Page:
14. Hype
  15. Aggressive mergers that might up the risks and debts
  16. Family ties – when many different family members are running key management positions
  17. Significant insider selling
  18. Unfavorable Auditor’s Report
  19. Unreasonable management pay
  20. Management not able to achieve stated plans
  21. Quarterly deterioration in cash balance

A common idea is to short sell before the 4th quarter as the first 3 can be unaudited.

Typical type of stocks to short

  • Blue chips
  • Growth stocks
  • Cyclical
  • Speculative

Flags to look out for in financial statements

  1. Cash Per Share = (Cash + Marketable Securities) / Share Outstanding
    • A short seller will calculate the burn rate which is the average quarterly reduction in the cash balance.
  2. Accounts Receivable
    • Check allowance for doubtful amounts. A low ball account will boost receivables as well as profits
    • An increasing trend of accounts receivable might be a red flag.
    • Another metric is day sales outstanding = (Ending Receivables / Credit Revenue) x Number of Days in the Period. A good gauge is comparing with the industry and competitors.
    • Short sellers will also look at the discrepancies between sales growth and accounts receivable. An example is when sales growth is lesser than accounts receivable growth.
  3. Inventory
    • Change in accounting for inventory that might increase the gross profit. Eg. if a company changed its accounting valuation method from FIFO to LIFO. Basically, if inventory costs increases and a company wants to understate this, it can move toward FIFO. This means that the first items purchased will be the first ones included in determining the value of inventory.
    • Discounts and write-offs are major red flags especially in retail
    • Inventory turnover ratio = Costs of Goods Sold / Average Inventory. Red flag if ratio increases over time.
    • Days sales of inventory = Ending Inventory / COGS x Days in the Period. Red flag if there is rising over time and is 20 percent longer than industry peers.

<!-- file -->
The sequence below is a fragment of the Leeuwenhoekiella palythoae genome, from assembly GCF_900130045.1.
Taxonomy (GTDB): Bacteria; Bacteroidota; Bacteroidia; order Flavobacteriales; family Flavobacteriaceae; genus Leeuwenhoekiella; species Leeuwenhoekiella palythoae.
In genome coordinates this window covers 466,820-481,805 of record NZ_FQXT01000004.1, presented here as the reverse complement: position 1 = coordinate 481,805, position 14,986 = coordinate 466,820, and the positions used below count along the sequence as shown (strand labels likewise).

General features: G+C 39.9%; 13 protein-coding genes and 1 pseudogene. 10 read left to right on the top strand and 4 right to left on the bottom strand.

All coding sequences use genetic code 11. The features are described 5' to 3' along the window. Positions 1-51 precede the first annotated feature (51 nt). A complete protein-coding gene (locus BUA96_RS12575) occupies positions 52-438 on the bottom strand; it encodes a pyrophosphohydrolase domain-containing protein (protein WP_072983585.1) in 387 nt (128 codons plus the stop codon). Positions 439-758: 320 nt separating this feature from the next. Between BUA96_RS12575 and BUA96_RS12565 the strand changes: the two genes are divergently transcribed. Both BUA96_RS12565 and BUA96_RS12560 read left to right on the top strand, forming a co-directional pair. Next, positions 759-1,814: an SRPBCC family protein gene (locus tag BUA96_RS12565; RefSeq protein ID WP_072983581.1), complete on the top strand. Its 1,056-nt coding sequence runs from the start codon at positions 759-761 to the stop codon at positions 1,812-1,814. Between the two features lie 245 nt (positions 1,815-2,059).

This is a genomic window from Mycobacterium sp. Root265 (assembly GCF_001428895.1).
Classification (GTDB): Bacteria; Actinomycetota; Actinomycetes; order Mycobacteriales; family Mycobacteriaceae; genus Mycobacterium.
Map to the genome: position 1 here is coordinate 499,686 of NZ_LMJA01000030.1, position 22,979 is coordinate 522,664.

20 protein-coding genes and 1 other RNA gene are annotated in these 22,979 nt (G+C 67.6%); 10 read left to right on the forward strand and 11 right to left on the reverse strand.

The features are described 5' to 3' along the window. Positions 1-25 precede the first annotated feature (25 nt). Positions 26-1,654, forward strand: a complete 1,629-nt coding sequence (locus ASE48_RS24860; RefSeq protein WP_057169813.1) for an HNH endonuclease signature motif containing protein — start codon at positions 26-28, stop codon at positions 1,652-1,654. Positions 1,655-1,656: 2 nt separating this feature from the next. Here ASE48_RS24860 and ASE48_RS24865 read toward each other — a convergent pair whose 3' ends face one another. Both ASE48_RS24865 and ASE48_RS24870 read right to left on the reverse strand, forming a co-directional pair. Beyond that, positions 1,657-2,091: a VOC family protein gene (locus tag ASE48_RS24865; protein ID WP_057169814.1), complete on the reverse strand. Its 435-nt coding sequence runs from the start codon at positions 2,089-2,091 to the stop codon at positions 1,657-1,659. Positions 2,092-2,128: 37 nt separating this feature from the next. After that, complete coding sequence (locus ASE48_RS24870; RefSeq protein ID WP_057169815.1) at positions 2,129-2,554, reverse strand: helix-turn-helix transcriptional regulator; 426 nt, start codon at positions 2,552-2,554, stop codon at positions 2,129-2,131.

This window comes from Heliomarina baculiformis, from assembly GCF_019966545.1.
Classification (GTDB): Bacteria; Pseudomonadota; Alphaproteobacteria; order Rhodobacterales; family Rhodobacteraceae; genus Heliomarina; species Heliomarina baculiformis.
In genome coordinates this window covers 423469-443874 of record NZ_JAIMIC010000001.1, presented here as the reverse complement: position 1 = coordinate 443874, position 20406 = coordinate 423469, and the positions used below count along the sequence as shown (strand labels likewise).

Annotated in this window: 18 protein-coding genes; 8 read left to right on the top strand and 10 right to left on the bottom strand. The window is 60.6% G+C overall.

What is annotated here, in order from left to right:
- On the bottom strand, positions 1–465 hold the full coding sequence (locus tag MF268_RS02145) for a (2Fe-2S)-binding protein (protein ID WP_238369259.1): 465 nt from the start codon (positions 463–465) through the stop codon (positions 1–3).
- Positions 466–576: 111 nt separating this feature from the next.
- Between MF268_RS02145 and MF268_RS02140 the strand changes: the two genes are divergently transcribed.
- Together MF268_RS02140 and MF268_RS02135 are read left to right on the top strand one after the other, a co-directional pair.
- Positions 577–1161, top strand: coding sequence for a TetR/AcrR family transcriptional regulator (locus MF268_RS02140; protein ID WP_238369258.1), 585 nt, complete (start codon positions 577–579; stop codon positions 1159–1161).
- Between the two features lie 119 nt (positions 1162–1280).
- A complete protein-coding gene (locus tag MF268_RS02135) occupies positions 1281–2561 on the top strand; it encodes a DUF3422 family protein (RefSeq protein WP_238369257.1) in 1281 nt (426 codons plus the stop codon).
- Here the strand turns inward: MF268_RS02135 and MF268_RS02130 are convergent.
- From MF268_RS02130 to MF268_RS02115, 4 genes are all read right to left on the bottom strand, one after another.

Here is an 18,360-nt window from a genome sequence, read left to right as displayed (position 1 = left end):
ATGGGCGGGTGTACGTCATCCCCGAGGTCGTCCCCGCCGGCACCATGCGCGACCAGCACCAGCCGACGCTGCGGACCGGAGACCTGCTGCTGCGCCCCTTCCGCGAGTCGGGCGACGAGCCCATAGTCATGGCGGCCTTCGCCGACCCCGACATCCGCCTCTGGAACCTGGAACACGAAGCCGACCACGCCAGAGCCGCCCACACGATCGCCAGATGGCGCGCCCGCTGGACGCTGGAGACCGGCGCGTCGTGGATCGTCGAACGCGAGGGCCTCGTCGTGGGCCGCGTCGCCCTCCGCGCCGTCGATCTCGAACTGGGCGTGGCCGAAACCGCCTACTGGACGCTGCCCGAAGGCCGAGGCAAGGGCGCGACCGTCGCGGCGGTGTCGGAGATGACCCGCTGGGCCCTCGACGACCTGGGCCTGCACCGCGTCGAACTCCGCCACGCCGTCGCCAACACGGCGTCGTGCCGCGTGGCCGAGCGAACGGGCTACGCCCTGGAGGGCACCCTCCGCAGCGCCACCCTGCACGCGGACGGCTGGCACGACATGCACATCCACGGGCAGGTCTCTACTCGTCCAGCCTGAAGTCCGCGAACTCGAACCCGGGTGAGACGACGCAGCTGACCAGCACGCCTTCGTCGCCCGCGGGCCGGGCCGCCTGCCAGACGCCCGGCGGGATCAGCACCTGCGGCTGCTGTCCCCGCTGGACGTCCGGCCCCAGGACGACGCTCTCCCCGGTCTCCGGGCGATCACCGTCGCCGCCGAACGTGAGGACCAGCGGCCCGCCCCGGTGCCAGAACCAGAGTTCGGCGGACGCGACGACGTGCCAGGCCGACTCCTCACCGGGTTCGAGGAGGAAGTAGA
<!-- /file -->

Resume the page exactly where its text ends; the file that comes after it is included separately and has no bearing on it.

• Growth trends in raw materials that might eat into margins if the finished product price trend is slower than that of raw materials.
  4. Soft assets
    • Check is there current expenses that are accounted into assets.
  5. Goodwill
    • Large amount of goodwill might indicate aggressive acquisitions that might lead to higher risks
  6. Long Term Assets
    • Reasonable depreciation
    • Change of depreciation method from acceleration to straight line.
    • Did company lengthens the term of depreciation
  7. Liabilities
    • Liquidity ratios – Current Ratio (Current Assets / Current Liabilities) should have a 2:1 ratio. Quick Ratio (Current Assets – Inventory) / Current Liabilities should not be below 1.
    • Debt Ratios – D/E should not be more than 70 percent in general except for certain industries. Times interest earned ratio (EBIT/ Interest Expense) which give a sense of a company’s ability to pay off debt is often used by banks in making loans. If the ratio falls below the specified level, the company will be in default and the bank has the right to require the repayment of the loan.
    • Watch out for special liabilities such as the corporate pension. A short seller might get concerned if a company increases the average return which will understate the overall pension liability.
    • Another note is off-balance sheet liability often in the form of a new venture known as special purpose entity which companies like Enron used to cover their tracks. A special ratio (Balance Sheet Debt + Off-balance Sheet debt)/ Equity. Short sellers will look at the growth of this ratio over time as well as a comparison to industry peers to look out for companies doing aggressive accounting.
    • Look out for warranties which can be a potential liability if their product fails.
  8. Company Bond Prices
    • A lower bond price of 90 percent and below might indicate some problems. Below 80, means investors are concerned.